A Buddhist monastery is located in Tashi Jong village, a small rural area between Paprola and Taragarh, situated about 15 km from Palampur, in Himachal Pradesh. The monastery is nestled between the mountains, a peaceful place for meditation. It is a monastery of the Drugpa Kagyu sect that follows Buddhism and is established by 8th Khamtrul Rinpoche, Dongyu Nyima. The community follows the Drukpa Kagyu tradition, and they practice ascetic yoga. The Kagyu school is inspired by the Indian Tantric yogi – Tilopa, developed through the Mahamudra meditation technique. The Tibetans further developed a technique called Kadampa. The two together resulted in the formation of the Drukpa Kagyu School. The main temple is built in the complex of the monastery, with a stupa of Khamtrul Rinpoche and the Yamantaka retreat centre, which is restricted to the general public. The monastery was crafted by Khamtrul Rinpoche. Beautiful wood carvings, gilding and paintings adorn the whole building. Several manifestations of Buddha have been placed in the monastery, including the Buddha Shakyamuni. The monastery has an excellent collection of art and craft displayed at the emporium, and Tibetan artefacts are also available.
The atmosphere inside this picturesque monastery is serene and calm, where monks in their colourful robes conduct their prayers here. The Tashi Jong Monastery is situated amidst a Tibetan colony. It is a paradise and the perfect place to detox your soul.
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The 8th Khamtrul Rinpoche, who fled Tibet in 1958, had the vision to establish a traditional Tibetan society in exile to protect Tibet’s vanishing culture, sacred arts, and Buddhist legacy. Khamtrul Rinpoche built the community of Tashi Jong (Auspicious Valley) for the monks, Lamas, Tokdens, and lay people who accompanied him into exile from Kham, Eastern Tibet, in the foothills of the Himalayas, not far from Dharamsala. Together, they cleared the area and rebuilt Khampagar Monastery, the world-famous Drukpa Kagyü monastery, on foreign soil. A place like this might keep the Buddha’s teachings secure for future generations to come. When Khamtrul Rinpoche VIII died in 1980, a new Khamtrul Rinpoche was born in the same year.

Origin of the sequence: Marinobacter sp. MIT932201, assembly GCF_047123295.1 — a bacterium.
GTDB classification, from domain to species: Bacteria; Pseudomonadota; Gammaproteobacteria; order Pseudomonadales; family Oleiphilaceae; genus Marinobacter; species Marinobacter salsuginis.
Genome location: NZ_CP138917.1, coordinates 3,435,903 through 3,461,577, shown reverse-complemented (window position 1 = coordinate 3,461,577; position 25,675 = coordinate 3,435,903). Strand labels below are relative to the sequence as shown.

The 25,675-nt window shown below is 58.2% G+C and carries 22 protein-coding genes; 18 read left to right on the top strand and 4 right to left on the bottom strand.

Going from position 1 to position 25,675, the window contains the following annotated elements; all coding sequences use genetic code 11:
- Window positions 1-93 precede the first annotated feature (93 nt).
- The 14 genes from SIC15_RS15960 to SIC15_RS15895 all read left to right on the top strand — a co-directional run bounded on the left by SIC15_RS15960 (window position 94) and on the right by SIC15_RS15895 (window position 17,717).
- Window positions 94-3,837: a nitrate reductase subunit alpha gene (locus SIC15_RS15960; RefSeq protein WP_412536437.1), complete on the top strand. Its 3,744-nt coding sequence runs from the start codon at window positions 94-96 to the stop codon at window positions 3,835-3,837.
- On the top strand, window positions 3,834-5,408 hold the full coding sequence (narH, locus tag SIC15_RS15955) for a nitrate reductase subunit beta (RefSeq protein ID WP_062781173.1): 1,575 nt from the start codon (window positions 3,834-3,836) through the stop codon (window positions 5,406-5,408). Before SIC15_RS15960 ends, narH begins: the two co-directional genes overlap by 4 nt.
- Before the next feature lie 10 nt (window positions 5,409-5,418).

Tashi Jong, a “small island of Tibetan culture” surrounded by Indian neighbours, is home to roughly 300 laypeople and 100 monks. There are guesthouses (small but clean), cafes, and even an internet connection for those who like modern conveniences if the electricity goes out. The 8th Khamtrul’s vision is still alive in the community’s faith, commitment, and resolve that infuses all holy and ordinary activities.
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Sacred lama dances are a visual feast held every spring to commemorate Guru Padmasambhava’s birthday. More than 300 years ago, this rite was originally conducted in Tibet. During the exile of the 8th Khamtrul Rinpoche in 1958, a master of holy dancing, the Tashi Jong monks and lamas continued to perform these dances. With their lavish silk and brocade outfits, they dance in highly choreographed steps. Sombre chanting is joined by the rich tones of ancient temple instruments, providing a meditative environment for the performers. Dances performed during the ceremony are dedicated to all life on Earth when the rituals are over. It is considered a great privilege to see these sacred rites in all their glory and feel the immense spiritual power they elicit.
A visit to Tashi Jong Monastery makes for a great day trip from Rakkh Resort near Dharamshala.